Perhaps the answer to the first question, lies in the very nature of design itself, in its all embracing pervasive qualities—it's everywhere, in everything, is everything. Maybe because it is so, the advertising industry has tended to take the design component within brand and product communications, and its role in the consumer mindset for granted. For didn't those glittering agencies have their own design departments, creatives and art directors? So that, with the same creative resources, couldn't those same agencies tackle packaging and print and everything in between? Even at a stretch, if they could make award winning TV commercials for a retail client, couldn't they also generate store strategies and design the store itself? Well, sometimes they could, but seldom very well.
But this old world has turned a few times and the tectonic plates of both the communications industry and consumer attitudes toward good and bad design continue to shift. Today, consumer influence lies less with traditional ads and more with the touch, style, feel and experience of things, places and services.
When Joe takes delivery of his new Ford F150 truck in the fall, he may have seen it first as an expensive TV ad. When his frequent flyer wife, Doreen, chooses to fly next year on Boeing's new 787 Dreamliner, she may have seen some glossy ads from AA, United or Jet Blue. When their son Joe Jr. togs off at Abercrombie and Fitch, he might just have seen one of those soft porn posters. In this sense, advertising and design are complementary, natural bedfellows. But increasingly, Joe, Doreen and Joe Jr.'s attachment is their appreciation of the look, touch, feel and above all, the engagement and experience with the product. The real design engineering of the F150 trumps any water splashing ad; the 787 will deliver a new flying experience that simply can't be captured in an ad; whilst the sexy, funky A&F stores need no shelf wobbling promotional cardboard.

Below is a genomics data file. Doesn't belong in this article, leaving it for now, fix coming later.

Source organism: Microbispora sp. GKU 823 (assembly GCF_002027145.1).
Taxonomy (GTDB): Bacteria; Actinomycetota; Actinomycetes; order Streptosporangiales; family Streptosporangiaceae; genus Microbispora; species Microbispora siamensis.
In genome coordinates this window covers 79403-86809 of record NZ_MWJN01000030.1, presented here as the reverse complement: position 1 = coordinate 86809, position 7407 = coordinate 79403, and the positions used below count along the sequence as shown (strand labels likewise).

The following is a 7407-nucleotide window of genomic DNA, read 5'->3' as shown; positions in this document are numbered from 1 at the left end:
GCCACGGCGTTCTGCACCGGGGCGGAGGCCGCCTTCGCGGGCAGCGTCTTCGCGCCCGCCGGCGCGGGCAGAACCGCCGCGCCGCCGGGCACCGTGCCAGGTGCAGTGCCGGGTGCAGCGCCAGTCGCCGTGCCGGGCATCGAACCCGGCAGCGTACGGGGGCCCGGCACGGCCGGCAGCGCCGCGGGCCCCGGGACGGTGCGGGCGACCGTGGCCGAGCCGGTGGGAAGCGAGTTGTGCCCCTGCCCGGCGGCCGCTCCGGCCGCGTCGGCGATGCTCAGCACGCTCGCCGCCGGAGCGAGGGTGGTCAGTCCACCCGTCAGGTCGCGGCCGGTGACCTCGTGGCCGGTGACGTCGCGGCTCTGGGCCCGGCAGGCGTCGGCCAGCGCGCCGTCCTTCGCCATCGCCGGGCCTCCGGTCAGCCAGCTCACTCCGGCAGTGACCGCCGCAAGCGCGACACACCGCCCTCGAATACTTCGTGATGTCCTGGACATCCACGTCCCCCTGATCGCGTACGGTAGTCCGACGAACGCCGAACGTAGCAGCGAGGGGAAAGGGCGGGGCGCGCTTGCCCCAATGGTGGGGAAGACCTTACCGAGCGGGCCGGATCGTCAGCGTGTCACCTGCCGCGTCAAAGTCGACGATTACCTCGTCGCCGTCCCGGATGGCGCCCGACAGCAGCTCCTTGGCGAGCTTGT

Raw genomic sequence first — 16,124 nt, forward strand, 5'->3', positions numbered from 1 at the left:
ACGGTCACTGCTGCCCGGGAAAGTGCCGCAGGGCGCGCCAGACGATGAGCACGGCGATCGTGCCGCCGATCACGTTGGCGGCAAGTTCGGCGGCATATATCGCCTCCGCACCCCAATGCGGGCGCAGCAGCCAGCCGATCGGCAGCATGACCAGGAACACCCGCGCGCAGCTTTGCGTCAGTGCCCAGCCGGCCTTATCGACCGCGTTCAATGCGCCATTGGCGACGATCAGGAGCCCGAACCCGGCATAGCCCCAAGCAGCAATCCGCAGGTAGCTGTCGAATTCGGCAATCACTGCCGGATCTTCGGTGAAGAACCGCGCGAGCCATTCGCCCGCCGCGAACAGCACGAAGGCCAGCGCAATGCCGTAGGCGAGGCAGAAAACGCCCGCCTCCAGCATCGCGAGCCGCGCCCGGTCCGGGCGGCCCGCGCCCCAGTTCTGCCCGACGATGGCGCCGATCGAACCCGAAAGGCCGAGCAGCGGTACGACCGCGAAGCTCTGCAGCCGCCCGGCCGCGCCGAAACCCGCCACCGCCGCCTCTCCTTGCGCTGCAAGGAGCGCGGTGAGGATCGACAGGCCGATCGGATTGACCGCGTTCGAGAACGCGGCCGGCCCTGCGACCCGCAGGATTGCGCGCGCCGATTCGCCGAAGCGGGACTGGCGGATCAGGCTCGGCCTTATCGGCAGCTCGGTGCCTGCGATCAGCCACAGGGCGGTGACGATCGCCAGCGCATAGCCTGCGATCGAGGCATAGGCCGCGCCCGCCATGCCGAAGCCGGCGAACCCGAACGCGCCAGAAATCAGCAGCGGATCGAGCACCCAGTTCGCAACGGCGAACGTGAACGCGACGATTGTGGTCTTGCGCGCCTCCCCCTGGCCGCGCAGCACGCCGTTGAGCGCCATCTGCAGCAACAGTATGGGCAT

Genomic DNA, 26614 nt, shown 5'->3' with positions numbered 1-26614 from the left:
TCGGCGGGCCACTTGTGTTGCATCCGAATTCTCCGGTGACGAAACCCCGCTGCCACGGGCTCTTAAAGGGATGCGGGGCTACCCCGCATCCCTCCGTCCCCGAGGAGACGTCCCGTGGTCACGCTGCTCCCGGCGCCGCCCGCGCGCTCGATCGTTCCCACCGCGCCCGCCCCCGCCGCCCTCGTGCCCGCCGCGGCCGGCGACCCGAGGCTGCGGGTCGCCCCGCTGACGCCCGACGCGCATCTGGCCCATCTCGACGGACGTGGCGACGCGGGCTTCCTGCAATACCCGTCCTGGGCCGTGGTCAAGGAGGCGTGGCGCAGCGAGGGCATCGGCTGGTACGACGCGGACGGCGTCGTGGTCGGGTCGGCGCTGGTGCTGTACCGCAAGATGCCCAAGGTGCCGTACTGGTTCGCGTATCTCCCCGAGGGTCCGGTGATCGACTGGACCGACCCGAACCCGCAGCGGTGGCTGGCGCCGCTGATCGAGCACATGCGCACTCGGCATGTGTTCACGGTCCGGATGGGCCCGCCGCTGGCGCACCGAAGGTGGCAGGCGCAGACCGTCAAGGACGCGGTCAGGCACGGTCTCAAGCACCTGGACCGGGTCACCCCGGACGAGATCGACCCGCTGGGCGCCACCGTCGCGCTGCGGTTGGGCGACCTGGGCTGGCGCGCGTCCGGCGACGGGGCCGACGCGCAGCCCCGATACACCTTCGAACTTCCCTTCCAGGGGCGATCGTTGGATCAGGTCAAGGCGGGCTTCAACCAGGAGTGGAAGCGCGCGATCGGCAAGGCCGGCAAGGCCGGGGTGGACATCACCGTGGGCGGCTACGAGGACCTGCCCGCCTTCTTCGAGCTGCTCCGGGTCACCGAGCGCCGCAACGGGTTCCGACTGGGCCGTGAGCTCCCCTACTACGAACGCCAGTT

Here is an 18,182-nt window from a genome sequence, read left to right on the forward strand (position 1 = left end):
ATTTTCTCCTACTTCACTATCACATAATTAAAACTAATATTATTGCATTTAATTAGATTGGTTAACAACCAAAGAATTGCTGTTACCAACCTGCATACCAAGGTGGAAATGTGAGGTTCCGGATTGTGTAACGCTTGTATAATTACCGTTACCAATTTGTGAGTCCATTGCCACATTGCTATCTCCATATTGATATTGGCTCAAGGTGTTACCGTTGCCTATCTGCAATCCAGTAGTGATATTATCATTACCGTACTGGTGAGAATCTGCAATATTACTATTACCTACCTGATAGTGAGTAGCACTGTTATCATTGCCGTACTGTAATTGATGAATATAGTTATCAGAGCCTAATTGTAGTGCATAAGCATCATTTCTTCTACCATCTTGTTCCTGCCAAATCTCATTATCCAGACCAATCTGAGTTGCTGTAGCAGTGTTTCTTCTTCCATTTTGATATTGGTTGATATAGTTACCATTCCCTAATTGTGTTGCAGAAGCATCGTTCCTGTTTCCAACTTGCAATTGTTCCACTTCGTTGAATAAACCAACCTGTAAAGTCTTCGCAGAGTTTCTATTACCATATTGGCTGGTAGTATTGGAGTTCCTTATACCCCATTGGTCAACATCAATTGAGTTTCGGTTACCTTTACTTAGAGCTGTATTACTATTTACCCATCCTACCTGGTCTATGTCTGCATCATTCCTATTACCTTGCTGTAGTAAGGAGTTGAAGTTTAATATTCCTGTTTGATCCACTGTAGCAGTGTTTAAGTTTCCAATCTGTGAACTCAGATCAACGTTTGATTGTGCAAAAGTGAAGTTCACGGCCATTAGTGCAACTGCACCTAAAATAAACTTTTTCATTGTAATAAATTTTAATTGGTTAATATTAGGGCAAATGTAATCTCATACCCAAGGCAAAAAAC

Consumer engagement, across all demographics with design and style, is such that good and bad design can be a maker or breaker of brand success. What things look like really does matter and has become critical. Not a lot of above or below the line activity for Apple is of much importance, but what those laptops, iPods, iPhones and stores look like defines the brand and its community of users. Extrapolate this across our contemporary brand landscape and we have an answer in part to my earlier questions.
But only in part, for above all else it is the role design plays in the human psyche that supplies the rest of the answer. For design is something very close to the human experience of our world. Inside every consumer, there is a designer, not an ad man or media buyer, trying to get out. And because there is, they appreciate the role of design; they experience it for themselves, their families and communities firsthand. They can participate, measure and compare, for design, good and bad, often helps them define and discover themselves whilst shaping their preferences and aspirations.
So finally, here we designers are at Cannes where our work from around the world will be showcased alongside the very best from the established categories. I'm very confident a lot of folk will be both surprised and delighted by what they see and above all, be able to see for themselves that it is not design so much that has come of age, but the communications industry by recognizing the contribution design makes.
Rodney Fitch is chairman and CEO of design company Fitch and the jury chair of the inaugural Cannes Design Lions